For schools that strive for the best education possible, curriculum design is a mix of academics and technology.
Online classes are only going to get more popular. In 2018, 35.3% of college students attended at least one online class. By 2019, that figure was up to 37.2%. That might not seem like a huge jump, but it’s almost 375,000 more students—or 16 times as many as the entire student body of Harvard.
As the US emerges from the lockdown orders of a pandemic, most college students are used to working and studying online. A shift is here. And, while any school can run a lecture via video-conferencing, the experience often falls flat.
Students need more—interaction with professors and each other, a chance to engage with the material. By providing richer experiences, schools do better at preparing students for their careers ahead.
Give your classes a competitive edge by making virtual learning as engaging as the classroom.
Switch It Up
Take advantage of technology that lets you create a sense of space. Video courses can be sterile, and students—or their parents—are sensitive to gaining value from classes.
Alternatives are available in virtual campuses, where students interact as avatars. The first-person perspective of an avatar is already comfortable for many college students, who grew up with gaming.
The 3D space lets them move around, talk to each other naturally, walk down the hall together, form groups during class, or make presentations.
This multilateral engagement is realistic and gives students the opportunity to dive into their academics. Compared to one-way lecturing via video, the ability to switch it up drives engagement, interest, and understanding.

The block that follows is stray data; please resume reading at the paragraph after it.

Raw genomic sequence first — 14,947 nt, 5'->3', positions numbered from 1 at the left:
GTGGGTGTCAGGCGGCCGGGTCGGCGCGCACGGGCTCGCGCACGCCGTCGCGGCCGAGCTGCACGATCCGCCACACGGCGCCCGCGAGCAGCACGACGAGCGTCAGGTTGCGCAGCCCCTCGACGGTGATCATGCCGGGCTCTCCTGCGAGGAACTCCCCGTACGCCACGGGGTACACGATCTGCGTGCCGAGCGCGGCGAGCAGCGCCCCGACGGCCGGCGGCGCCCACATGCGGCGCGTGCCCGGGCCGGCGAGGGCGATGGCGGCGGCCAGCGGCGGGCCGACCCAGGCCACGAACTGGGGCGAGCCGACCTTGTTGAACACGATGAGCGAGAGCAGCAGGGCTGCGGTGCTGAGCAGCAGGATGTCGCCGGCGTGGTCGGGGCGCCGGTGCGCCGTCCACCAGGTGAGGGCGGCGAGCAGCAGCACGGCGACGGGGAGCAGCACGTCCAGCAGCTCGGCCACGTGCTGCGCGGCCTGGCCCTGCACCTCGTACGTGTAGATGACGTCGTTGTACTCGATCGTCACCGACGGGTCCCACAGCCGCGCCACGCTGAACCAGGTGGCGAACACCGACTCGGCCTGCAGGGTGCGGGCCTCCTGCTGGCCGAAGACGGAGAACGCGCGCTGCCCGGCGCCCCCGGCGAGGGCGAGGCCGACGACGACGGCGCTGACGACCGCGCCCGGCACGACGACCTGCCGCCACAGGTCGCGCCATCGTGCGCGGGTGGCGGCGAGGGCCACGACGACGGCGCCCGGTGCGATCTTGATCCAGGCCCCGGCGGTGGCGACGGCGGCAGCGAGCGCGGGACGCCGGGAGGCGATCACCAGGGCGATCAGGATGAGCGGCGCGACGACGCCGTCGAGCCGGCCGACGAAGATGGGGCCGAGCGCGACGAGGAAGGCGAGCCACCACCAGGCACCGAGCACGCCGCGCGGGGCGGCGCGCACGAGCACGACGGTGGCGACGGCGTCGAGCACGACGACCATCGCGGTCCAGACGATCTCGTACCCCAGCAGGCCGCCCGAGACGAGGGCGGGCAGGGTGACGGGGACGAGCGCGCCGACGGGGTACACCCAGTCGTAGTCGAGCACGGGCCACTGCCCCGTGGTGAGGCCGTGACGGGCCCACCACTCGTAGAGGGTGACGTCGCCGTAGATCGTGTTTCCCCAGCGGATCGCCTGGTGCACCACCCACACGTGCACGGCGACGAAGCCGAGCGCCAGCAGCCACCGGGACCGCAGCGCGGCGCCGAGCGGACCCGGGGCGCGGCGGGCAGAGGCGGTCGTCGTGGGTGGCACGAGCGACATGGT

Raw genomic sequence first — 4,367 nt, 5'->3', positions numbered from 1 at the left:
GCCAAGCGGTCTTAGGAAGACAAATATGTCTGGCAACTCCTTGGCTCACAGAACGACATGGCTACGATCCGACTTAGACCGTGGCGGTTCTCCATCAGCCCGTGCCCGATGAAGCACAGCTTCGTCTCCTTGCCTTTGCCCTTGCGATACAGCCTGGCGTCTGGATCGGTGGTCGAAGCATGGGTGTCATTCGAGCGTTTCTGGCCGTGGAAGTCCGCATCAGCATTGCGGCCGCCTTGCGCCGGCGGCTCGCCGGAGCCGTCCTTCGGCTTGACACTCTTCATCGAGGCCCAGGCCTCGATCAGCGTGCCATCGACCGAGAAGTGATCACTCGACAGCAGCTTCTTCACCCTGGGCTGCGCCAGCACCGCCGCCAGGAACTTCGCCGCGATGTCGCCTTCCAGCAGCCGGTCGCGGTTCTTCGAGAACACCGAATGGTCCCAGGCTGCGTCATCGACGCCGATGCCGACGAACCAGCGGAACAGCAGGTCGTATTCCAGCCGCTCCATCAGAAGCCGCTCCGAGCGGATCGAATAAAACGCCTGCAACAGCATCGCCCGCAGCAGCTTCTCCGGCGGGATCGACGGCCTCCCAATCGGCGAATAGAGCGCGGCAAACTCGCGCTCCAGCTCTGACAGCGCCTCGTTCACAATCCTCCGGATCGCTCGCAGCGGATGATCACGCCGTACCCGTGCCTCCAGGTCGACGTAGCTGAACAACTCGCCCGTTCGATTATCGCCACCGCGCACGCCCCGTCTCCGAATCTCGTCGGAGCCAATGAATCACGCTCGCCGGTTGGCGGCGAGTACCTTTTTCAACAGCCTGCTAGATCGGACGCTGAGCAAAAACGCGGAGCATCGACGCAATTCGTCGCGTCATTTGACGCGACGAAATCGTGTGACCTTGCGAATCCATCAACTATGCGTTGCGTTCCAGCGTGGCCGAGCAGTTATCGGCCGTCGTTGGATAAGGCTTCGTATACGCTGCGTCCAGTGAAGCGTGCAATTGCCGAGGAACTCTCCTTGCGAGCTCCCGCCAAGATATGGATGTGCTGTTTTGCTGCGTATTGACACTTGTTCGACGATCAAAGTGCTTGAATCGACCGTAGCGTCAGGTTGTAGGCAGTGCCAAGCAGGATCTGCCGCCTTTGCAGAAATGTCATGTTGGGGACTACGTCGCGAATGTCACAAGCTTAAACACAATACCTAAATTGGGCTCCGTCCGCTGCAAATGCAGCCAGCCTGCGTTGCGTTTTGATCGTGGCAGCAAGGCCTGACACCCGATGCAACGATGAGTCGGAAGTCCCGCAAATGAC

Keep It Short
This one is simple. College students often juggle heavy course loads with work and family responsibilities. Online classes let them fit it all in.
Use a chunking technique to break up academic lessons or labs. By presenting information in short sessions, busy students can find it easier to absorb.
The customizations in a virtual campus let you experiment with different signals.
Maybe you take a 2-minute break to change your avatar’s outfit halfway through class. You might use music or Q+A interludes to break up a complex class topic.
You can use any web-based tools with your virtual campus to make this easy on you, too.
Shifting from video to virtual is the quickest, easiest way to upgrade your engagement. Video serves its purposes, but it’s a narrower platform. Virtual campuses actually feel like being on a physical campus.
The level of connection is just as real, too—and it’s vital to keeping your students engaged.
Extending the learning experience across different platforms can be useful, as long as it’s not too disjointed. There’s a sweet spot for every class.
Learning complex subjects like calculus, physics, or philosophy is hard enough in a physical classroom. It can border on frustrating via video only.
Create a supportive learning environment with slide presentations, web browser references, digital whiteboards, live web camming, and more.
In a virtual classroom, you can invite students to write on boards, present slides, or move into private areas for breakout sessions. These tools provide structure and context for complicated ideas.
There are ways to hybridize the experience for students, too. Offer virtual office hours for regular check-ins or special requests. Some professors create a class-specific library or archive room with the semester’s important materials.
If you can weave natural forms of engagement into your school’s programs, you can make an important claim with confidence: Your students will be career-ready when they graduate.
Your programs might already be optimized to ensure students know the ins and outs of their majors. By adding a layer of technology that mirrors what’s being used at major companies around the world, they get the preparation they need—and might not get elsewhere.
Build greater confidence in your classrooms with engaging academics, labs, and more. For additional resources, follow Virbela on LinkedIn.